The district has four fine examples of the Italianate style. One of the best is the James Upson House at 1422 Marion Avenue. The house's hipped roof is extremely shallow, with wide eaves overhanging a wide frieze with rectangular attic windows and a wrap-around porch with square posts, molded capitals, and sawn brackets. The Ira Frost House, 1070 Marion Avenue, is an L-shaped version of the same design. A more unusual Italianate house is the Sutliff House at 1273 Marion Avenue, square in plan with a hipped roof with wide eaves, a three-bay facade, and a large elliptical window over its central doorway. The house has a stark appearance that may be symptomatic of unknown alterations over its history. A brick version of the Italianate style in its later years is 1237 Marion Avenue, built originally as a church. Now a firehouse, the building has lost its second-floor entrance but retains its tall arched windows, roof brackets, and brick dentiling. The bank of earth into which it was built has been removed to provide at-grade access to the basement level for fire trucks.
The Marion Historic District has one fine Queen Anne house, located at 1166 Marion Avenue. The house's irregular massing, steeply pitched roof, and three-story tower with pyramidal roof are typical of the style. Its barn is also intact.
The Colonial Revival style gained popularity in the Marion Historic District in the 1930s. The house at 1305 Marion Avenue is similar to a New England Colonial house in its design and has an off-center chimney, steeply pitched gable roof, and a central entrance with pilasters and sidelights. A more vernacular example of the early twentieth-century period is the Marion Schoolhouse, 1135 Marion Avenue, a long one-story building with a row of windows running across its facade.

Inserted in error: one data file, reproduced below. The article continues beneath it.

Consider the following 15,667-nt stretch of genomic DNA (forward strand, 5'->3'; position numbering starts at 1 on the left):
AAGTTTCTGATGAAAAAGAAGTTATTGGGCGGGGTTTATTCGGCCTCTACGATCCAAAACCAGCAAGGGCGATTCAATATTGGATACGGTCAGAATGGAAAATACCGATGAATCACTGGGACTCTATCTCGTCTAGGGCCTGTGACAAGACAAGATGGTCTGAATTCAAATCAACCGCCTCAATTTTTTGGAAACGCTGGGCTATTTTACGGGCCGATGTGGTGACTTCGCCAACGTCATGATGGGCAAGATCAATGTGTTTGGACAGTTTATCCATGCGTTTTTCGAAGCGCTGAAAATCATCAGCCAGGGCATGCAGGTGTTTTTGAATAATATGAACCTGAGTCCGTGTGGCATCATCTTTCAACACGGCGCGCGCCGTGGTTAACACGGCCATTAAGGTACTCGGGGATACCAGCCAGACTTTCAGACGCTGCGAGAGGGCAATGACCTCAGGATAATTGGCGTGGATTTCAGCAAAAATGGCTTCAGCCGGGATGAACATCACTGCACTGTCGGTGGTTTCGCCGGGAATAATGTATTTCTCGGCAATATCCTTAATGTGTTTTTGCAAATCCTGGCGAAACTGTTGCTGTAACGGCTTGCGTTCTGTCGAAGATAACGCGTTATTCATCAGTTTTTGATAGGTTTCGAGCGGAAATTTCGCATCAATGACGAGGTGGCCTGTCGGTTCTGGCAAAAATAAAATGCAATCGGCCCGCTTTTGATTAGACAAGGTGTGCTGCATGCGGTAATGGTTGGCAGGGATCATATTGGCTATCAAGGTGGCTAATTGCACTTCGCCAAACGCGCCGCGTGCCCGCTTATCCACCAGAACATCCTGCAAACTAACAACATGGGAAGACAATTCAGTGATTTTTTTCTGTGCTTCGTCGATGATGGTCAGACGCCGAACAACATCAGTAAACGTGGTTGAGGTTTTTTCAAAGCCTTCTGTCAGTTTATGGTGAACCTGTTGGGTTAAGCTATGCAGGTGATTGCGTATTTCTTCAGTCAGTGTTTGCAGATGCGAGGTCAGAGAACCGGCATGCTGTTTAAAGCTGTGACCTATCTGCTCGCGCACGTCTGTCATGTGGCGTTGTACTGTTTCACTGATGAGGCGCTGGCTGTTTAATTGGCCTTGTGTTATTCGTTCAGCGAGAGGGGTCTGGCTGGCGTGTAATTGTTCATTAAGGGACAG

The Marion Historic District has one industrial building, the former L.B. Frost and Sons bolt factory at 1108 Marion Avenue. Now covered in aluminum siding, the building is a two-story plain rectangular block with 8x3 bays. It once was connected to a long building which ran along Judd Brook (now Humiston Brook) to its north.
The contributing site in the Marion Historic District is Lot 82 on Marion Avenue, a small 25'x52' park with a monument commemorating General Jean Baptiste Rochambeau's encampment on the site ("French Hill") in 1781. A 40"x41" bronze plaque of Rochambeau is mounted on a granite slab, which replaced, in 1971, the 7'x9' concrete die on which the plaque was originally mounted in 1912. To the rear of the park is a marble block commemorating Southington men who fought in the Civil War.